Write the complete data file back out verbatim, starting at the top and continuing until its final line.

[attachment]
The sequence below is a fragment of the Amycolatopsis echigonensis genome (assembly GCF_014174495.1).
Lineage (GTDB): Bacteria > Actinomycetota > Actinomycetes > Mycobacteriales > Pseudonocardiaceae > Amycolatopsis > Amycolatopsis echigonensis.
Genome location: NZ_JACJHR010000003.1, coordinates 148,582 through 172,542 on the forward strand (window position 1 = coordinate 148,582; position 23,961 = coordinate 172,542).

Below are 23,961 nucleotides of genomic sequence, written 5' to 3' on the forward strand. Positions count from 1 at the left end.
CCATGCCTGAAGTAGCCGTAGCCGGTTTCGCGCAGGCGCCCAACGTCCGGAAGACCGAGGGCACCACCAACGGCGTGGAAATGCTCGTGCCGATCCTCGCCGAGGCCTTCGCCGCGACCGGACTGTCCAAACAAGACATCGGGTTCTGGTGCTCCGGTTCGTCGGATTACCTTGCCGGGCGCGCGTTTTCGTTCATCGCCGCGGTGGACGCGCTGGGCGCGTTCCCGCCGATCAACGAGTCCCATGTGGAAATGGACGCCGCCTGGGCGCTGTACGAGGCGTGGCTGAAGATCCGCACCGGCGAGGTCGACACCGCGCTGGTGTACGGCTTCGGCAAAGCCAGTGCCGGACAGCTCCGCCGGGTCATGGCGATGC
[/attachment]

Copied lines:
The sequence below is a fragment of the Amycolatopsis echigonensis genome (assembly GCF_014174495.1).
Lineage (GTDB): Bacteria > Actinomycetota > Actinomycetes > Mycobacteriales > Pseudonocardiaceae > Amycolatopsis > Amycolatopsis echigonensis.
Genome location: NZ_JACJHR010000003.1, coordinates 148,582 through 172,542 on the forward strand (window position 1 = coordinate 148,582; position 23,961 = coordinate 172,542).

Below are 23,961 nucleotides of genomic sequence, written 5' to 3' on the forward strand. Positions count from 1 at the left end.
CCATGCCTGAAGTAGCCGTAGCCGGTTTCGCGCAGGCGCCCAACGTCCGGAAGACCGAGGGCACCACCAACGGCGTGGAAATGCTCGTGCCGATCCTCGCCGAGGCCTTCGCCGCGACCGGACTGTCCAAACAAGACATCGGGTTCTGGTGCTCCGGTTCGTCGGATTACCTTGCCGGGCGCGCGTTTTCGTTCATCGCCGCGGTGGACGCGCTGGGCGCGTTCCCGCCGATCAACGAGTCCCATGTGGAAATGGACGCCGCCTGGGCGCTGTACGAGGCGTGGCTGAAGATCCGCACCGGCGAGGTCGACACCGCGCTGGTGTACGGCTTCGGCAAAGCCAGTGCCGGACAGCTCCGCCGGGTCATGGCGATGC